There’s that great scene in Raiders of the Lost Ark, when Indy looks down at the ground filled with slithering snakes and says to himself, “Snakes. Why did it have to be snakes?” He doesn’t say, “Oh, man, those snakes are yucky! I hate snakes!” No, as spoken, the line was perfect. It was to the point. No fuss, no muss. That’s the kind of writing that can and will make or break your comedy screenplay.

In the classically whacky comedy Airplane, when Ted Striker (Robert Hays) asks Dr. Rumack (Leslie Neilson), “Surely you can’t be serious.” Then Rumack responds in that perfect deadpan manner, “I am serious...and don’t call me Shirley.” He doesn’t say, “Of course I’m serious. I’m very serious. And please do me a favor. Don’t call me Shirley.” A cumbersome line like that would’ve killed the joke.

But funny dialogue is just one component of a successfully written comedy screenplay. You mustn’t forget how your descriptive passages are actually delivered. An unsuccessful comedy script contains unwieldy descriptions that detract from the overall hilarity you’re trying to convey. (Say that ten times fast!) A big mistake most first-timers make is adding what I refer to as LBOB. That’s my shorthand for “little bits of business.” These are things that, in the mind of many novice writers, seem amusing, but aren’t. For example:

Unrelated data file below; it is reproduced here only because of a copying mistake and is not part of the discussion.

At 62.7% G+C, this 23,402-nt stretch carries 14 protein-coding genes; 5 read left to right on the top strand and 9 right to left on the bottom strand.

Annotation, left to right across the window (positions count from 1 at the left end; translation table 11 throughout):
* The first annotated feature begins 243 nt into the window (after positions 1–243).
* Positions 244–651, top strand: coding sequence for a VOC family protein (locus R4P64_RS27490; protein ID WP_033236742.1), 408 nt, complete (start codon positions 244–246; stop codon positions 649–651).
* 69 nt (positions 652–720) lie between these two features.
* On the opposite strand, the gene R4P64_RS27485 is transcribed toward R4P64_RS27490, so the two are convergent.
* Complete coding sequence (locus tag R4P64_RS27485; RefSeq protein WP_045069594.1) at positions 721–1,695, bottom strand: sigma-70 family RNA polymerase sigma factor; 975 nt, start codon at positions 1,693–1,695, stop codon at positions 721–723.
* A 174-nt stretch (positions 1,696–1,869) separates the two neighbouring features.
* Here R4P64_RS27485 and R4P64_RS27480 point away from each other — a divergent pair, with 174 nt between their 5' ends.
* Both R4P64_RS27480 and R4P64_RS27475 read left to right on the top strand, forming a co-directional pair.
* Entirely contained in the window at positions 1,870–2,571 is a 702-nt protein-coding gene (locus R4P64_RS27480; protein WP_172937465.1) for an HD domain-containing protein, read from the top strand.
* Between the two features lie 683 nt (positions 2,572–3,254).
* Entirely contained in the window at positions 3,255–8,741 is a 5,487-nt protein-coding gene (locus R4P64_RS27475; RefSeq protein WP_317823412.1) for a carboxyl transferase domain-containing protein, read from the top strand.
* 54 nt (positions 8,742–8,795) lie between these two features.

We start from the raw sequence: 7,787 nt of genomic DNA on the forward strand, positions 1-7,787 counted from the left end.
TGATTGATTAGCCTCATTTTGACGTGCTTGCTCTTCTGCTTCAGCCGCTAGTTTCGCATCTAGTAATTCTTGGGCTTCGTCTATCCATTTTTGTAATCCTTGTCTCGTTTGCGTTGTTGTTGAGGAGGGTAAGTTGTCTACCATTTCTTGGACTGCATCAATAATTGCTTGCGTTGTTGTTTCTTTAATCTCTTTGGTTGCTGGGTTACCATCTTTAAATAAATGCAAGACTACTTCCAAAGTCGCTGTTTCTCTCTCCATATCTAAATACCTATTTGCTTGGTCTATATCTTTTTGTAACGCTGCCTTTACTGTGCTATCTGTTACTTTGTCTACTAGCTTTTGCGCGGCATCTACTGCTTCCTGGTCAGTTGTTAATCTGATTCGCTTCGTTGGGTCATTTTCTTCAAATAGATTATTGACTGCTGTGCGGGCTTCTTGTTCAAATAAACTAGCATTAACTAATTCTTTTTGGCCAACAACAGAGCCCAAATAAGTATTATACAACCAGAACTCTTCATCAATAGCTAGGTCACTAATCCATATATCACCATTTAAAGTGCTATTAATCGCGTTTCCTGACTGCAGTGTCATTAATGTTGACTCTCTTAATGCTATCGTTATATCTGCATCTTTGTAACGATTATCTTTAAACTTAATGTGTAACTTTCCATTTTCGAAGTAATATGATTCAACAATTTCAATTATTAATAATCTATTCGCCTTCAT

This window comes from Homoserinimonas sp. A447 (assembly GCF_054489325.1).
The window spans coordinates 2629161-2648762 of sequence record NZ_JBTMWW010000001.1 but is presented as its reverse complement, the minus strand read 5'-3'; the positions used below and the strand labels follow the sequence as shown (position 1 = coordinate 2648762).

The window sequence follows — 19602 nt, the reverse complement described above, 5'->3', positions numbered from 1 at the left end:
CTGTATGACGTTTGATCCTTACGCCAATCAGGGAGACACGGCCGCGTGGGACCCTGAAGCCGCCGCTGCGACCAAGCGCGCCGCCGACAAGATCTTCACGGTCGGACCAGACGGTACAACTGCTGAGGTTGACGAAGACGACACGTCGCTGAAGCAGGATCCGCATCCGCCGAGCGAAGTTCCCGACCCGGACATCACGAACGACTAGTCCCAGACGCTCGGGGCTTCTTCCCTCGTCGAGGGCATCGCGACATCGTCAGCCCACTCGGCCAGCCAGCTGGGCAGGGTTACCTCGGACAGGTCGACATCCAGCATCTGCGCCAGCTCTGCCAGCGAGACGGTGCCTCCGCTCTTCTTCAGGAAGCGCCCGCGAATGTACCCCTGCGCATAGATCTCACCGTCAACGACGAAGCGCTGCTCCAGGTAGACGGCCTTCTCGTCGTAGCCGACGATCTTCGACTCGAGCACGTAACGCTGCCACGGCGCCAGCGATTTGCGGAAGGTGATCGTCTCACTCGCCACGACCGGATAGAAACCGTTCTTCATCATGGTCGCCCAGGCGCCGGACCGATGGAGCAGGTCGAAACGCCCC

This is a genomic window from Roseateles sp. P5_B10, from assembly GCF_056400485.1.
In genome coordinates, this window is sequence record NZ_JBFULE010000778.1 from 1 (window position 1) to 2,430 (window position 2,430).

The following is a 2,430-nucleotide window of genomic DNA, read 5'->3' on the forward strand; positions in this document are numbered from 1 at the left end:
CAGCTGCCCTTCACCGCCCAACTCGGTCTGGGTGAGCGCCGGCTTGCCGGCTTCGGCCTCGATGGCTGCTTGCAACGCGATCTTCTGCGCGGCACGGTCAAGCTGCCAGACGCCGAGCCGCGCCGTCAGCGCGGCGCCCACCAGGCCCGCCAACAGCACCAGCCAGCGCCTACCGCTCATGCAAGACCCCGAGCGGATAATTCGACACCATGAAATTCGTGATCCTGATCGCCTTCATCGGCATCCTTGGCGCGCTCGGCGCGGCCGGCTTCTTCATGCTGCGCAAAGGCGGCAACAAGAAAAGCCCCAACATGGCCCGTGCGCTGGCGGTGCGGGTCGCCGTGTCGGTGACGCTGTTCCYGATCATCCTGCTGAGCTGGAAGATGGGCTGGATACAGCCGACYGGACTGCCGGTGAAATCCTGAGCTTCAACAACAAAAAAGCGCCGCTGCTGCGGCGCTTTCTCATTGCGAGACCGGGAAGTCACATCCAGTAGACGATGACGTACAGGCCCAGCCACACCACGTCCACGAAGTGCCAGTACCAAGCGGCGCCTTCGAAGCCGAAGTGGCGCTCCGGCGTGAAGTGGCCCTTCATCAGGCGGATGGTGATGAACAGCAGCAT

Joe crosses his arms, tilts his head to the left, nods, and laughs.

Sure, maybe it’s important to know that Joe laughs, but we probably don’t care that he crosses his arms, tilts his head to the left and nods. All that stuff just gets in the way. Let the actors figure out the “business” they’re going to do. That's why they get the big bucks. “Joe laughs.” Nuff said.